Maryland and Baltimore’s Half-Hearted Criminal Justice System: Three Cheers for Police Commissioner Frederick H. Bealefeld III
–Richard E. Vatz
Whenever decision-makers make indefensible decisions, the same John McEnroe-copyrighted phrase reflexively comes to mind: “You Cannot Be Serious!”
All my life I have been incredulous at various criminal justice systems’ lack of serious concern for protecting the physical safety of their citizens from criminals, arguably elected officials’ number one obligation.
Often there is a protective sociology that stanches the flow of criticism. In the case of too many violent felons being free on the streets — as is the case in Baltimore — police may have avoided arrests, prosecutors may have avoided prosecution and judges may have avoided tough sentencing. What would be a typical sociological cocoon of protection — all of the three decision-making sources supporting each other unquestioningly.
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Police Commissioner Frederick Bealefeld has raised some hackles among the other two components of the Baltimore law enforcement triangle by supporting, as a citizen, Baltimore State’s Attorney Patricia C. Jessamy’s opponent, Gregg Bernstein, in the city state’s attorney race.
There are two major questions that arise from this lawn sign endorsement: whether it is legal, and whether it is responsible.
It is legal because Bealefeld, according to police spokesman Anthony Guglielmi (in a wonderfully comprehensive report in The Baltimore Sun by Justin Fenton), “won’t be doing any campaign appearances or using department resources or city time to promote Bernstein.”
The endorsement is responsible because it promotes critically needed changes in public policy.
What can police do when, as in the Stephen Pitcairn murder, judges drop the ball serially? What can police do when prosecutors have such a high threshold of sufficient evidence to try a case that when a witness refuses to cooperate but there is a tape of the accused committing the crime, the case goes unprosecuted?
What can the police commissioner do when it is revealed that rape complaints are, as Mr. Fenton also reported, “summarily dismissed by police?”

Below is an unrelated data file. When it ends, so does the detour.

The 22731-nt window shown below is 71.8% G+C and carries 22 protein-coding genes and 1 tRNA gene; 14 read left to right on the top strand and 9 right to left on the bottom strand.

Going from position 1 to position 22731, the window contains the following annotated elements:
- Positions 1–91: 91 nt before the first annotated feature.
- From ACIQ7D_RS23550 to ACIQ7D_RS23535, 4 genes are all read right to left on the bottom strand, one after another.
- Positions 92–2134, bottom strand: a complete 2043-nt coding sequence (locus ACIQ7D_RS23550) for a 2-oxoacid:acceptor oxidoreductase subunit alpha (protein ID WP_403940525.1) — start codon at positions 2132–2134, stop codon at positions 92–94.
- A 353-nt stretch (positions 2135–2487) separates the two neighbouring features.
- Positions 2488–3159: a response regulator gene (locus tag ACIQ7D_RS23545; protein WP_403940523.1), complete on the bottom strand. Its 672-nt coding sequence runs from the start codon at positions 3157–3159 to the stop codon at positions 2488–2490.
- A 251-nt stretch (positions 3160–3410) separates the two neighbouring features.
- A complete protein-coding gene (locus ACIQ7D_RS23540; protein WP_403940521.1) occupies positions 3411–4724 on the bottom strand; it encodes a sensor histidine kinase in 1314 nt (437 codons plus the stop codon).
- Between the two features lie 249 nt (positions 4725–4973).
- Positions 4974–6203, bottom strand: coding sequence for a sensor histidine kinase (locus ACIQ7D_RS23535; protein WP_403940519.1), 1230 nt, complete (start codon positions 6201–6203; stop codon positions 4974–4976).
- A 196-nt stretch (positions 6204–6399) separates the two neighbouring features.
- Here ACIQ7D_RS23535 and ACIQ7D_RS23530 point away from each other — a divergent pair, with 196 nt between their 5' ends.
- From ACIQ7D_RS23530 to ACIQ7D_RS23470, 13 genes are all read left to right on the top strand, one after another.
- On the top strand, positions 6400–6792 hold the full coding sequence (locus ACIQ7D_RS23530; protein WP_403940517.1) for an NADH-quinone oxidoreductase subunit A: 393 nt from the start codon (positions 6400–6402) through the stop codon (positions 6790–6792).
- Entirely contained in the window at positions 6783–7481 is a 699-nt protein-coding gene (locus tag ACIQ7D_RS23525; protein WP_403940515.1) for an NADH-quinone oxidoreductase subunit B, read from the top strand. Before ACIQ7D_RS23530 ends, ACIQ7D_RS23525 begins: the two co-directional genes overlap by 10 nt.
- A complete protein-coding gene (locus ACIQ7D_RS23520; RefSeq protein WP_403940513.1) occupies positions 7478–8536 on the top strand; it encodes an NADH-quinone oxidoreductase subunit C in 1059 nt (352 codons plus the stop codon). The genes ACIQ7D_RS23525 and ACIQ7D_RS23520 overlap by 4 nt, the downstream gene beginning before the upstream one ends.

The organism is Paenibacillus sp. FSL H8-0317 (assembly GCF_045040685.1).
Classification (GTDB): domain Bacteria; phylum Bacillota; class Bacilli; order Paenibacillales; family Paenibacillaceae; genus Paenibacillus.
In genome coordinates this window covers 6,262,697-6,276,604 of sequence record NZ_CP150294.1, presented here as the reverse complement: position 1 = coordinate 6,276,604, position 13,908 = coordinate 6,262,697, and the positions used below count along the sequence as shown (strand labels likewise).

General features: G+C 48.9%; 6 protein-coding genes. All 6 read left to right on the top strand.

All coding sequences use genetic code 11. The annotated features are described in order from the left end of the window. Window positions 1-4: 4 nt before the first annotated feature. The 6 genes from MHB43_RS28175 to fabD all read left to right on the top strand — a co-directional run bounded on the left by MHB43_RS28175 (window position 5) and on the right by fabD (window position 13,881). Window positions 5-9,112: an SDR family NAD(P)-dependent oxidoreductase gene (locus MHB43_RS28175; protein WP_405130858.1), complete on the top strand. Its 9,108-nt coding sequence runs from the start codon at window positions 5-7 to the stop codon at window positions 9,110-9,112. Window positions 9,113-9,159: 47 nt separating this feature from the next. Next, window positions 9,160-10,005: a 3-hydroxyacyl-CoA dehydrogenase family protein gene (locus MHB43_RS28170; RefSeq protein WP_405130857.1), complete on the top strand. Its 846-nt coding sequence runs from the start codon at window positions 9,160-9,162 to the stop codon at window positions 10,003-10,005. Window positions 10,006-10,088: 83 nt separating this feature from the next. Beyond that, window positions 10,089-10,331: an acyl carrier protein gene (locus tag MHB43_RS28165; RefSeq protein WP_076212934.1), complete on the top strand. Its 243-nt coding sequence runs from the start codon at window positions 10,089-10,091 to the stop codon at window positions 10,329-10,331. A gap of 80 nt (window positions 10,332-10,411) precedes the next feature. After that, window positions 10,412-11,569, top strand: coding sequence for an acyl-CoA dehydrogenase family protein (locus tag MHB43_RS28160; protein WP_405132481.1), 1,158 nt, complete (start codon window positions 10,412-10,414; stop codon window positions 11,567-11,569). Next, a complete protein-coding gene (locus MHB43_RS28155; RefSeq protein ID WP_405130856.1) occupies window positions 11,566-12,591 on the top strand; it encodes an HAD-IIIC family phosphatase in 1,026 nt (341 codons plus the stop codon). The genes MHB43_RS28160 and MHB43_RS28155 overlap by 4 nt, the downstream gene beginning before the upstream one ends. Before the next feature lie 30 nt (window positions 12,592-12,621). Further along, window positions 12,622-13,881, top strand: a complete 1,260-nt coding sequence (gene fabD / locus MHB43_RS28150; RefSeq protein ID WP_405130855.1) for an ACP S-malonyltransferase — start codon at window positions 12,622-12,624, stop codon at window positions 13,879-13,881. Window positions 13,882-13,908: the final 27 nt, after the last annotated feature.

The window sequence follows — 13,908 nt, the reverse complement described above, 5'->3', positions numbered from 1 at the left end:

In the last case, a commissioner can take the blame and stipulate, as Commissioner Bealefeld did, according to the Sun, that “patrol officers are no longer allowed to leave the scene of an alleged sexual assault without writing a report…”
In the first two cases, the mayor or police commissioner can point out that judges and prosecutors need to do their damn job to protect the citizens they are sworn to protect.
For her part, Jessamy has stated her outrage at Bealefeld’s support of Bernstein, but has had no compunction in defiantly stating that her office “will never be a rubber stamp for the police.” Not many substantive public policy implications there, but we know she implies she’s tough.
Police Commissioner Bealefeld’s support of a candidate who claims he will run a more aggressive prosecutor’s office is not the entire answer, but it is a beginning. There will always be some problems, such as weak-kneed juries who get some of their cues from prosecutors.
But no one should be sanguine about the mortal threats to Baltimore and Maryland from the time-dishonored coddling of felonious criminals.
Again, Commissioner Bealefeld’s rhetorical outrage, policy changes and endorsement serve as a warning that some decision-makers are angry enough to act seriously — finally.
–Professor Vatz teaches rhetoric and communication at Towson University